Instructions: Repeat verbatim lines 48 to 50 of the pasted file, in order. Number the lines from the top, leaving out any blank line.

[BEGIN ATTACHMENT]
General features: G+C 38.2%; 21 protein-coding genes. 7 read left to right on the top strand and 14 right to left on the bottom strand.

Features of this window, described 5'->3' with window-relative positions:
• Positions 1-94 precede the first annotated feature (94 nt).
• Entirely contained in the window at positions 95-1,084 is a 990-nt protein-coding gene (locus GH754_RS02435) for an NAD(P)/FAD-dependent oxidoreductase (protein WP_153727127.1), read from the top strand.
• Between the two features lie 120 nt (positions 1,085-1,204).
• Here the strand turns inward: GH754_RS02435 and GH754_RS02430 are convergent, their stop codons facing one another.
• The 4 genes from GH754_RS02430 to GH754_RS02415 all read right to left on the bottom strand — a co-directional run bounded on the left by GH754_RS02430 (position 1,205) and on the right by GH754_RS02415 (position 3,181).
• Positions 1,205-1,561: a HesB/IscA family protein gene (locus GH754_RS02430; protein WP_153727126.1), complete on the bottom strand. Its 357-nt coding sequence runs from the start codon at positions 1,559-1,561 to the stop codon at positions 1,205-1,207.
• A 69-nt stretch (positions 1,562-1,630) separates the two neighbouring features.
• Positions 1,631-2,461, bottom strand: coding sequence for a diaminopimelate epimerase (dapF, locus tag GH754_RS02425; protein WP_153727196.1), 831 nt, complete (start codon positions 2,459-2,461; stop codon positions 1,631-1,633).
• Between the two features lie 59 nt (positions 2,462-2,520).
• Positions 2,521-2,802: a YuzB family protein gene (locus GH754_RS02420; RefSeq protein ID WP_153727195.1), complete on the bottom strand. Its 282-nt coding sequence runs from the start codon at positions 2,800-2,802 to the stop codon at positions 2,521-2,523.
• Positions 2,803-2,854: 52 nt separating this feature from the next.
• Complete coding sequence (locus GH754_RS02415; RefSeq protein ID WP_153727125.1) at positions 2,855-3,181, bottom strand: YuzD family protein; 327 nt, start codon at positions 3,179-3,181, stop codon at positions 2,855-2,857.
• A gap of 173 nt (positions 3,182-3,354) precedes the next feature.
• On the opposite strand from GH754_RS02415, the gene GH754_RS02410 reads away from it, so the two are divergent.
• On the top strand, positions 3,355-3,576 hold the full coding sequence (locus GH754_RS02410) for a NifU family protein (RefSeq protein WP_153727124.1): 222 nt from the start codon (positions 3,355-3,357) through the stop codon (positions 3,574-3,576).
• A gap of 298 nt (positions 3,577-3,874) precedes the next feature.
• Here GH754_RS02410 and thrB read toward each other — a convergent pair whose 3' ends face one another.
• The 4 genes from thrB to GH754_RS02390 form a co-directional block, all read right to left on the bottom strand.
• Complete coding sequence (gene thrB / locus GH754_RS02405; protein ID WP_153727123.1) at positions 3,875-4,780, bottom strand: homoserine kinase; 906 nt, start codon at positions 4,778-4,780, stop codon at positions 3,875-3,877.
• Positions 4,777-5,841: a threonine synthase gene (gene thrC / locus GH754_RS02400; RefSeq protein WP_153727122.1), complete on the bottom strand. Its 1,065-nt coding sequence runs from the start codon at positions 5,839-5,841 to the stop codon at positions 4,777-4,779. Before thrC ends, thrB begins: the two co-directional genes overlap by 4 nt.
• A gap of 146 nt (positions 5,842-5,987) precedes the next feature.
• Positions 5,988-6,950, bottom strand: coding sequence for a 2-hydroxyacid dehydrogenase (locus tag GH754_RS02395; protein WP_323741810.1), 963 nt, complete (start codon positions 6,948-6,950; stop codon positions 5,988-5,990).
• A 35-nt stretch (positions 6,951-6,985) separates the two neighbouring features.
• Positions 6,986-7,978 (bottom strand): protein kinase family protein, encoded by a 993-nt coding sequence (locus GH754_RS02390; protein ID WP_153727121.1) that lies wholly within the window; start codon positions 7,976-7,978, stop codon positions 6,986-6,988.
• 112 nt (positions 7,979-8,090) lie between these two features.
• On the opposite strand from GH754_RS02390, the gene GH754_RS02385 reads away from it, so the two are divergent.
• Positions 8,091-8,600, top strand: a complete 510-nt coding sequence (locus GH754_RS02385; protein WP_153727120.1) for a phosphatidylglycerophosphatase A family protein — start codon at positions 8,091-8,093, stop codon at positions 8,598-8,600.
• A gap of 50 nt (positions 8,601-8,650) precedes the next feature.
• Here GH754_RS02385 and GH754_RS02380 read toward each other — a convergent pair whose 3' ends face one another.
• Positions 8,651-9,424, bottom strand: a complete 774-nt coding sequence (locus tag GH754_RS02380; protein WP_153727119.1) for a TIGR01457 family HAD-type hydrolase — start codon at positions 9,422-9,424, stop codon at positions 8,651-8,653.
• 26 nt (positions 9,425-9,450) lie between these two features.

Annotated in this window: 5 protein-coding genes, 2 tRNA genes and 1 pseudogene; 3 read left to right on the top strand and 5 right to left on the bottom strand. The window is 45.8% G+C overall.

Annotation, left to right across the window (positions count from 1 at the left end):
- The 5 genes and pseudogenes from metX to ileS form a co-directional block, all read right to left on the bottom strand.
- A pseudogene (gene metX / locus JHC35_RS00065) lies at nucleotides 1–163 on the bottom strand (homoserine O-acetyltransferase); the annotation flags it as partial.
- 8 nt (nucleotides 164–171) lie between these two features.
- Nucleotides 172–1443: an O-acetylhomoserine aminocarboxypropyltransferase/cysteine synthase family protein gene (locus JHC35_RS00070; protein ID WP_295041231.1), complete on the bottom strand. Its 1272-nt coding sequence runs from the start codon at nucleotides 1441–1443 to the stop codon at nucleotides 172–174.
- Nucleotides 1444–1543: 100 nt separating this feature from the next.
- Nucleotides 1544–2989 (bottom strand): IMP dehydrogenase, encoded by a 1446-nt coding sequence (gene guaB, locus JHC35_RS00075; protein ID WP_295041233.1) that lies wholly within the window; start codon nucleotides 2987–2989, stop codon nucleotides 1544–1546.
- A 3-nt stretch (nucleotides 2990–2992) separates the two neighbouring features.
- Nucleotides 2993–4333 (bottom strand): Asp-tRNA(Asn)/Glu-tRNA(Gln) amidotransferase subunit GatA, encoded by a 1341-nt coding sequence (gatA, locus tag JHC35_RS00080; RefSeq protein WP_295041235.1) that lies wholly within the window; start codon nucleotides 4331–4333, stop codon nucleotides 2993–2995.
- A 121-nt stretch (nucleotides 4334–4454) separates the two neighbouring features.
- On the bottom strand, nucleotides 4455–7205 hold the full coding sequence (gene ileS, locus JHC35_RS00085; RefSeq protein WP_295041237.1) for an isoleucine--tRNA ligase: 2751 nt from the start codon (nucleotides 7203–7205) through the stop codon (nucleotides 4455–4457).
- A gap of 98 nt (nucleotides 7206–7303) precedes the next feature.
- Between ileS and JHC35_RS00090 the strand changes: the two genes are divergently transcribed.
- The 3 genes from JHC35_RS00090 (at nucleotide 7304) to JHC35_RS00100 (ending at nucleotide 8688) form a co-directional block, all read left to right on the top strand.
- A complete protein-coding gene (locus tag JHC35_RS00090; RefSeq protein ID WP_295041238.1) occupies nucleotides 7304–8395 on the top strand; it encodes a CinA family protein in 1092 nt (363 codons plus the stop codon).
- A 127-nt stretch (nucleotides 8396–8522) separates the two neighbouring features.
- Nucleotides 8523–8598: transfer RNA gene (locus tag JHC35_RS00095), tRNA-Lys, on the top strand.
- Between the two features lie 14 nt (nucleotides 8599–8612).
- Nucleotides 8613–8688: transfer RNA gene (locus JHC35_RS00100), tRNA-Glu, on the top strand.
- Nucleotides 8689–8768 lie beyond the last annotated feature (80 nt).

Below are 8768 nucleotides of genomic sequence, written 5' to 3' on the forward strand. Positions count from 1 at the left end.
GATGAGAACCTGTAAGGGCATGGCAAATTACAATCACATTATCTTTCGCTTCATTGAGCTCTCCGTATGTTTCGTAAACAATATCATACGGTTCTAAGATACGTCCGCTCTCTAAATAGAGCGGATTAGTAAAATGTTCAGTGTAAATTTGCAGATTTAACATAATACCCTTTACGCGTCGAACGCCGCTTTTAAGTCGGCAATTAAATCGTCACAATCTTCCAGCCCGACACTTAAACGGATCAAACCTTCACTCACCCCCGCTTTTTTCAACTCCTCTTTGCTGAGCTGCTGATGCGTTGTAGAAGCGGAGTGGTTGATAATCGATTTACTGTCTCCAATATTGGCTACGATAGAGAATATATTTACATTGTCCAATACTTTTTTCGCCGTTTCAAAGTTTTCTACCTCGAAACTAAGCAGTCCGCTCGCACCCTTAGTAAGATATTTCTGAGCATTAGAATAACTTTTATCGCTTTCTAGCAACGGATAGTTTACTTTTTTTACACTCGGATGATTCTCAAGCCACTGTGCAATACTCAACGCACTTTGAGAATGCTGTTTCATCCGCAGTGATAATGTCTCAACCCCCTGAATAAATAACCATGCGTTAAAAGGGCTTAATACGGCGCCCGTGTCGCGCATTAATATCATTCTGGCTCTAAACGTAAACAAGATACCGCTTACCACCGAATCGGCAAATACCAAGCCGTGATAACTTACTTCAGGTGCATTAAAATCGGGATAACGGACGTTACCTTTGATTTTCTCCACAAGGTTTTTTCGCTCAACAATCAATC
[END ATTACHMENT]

- The 3 genes from JHC35_RS00090 (at nucleotide 7304) to JHC35_RS00100 (ending at nucleotide 8688) form a co-directional block, all read left to right on the top strand.
- A complete protein-coding gene (locus tag JHC35_RS00090; RefSeq protein ID WP_295041238.1) occupies nucleotides 7304–8395 on the top strand; it encodes a CinA family protein in 1092 nt (363 codons plus the stop codon).
- A 127-nt stretch (nucleotides 8396–8522) separates the two neighbouring features.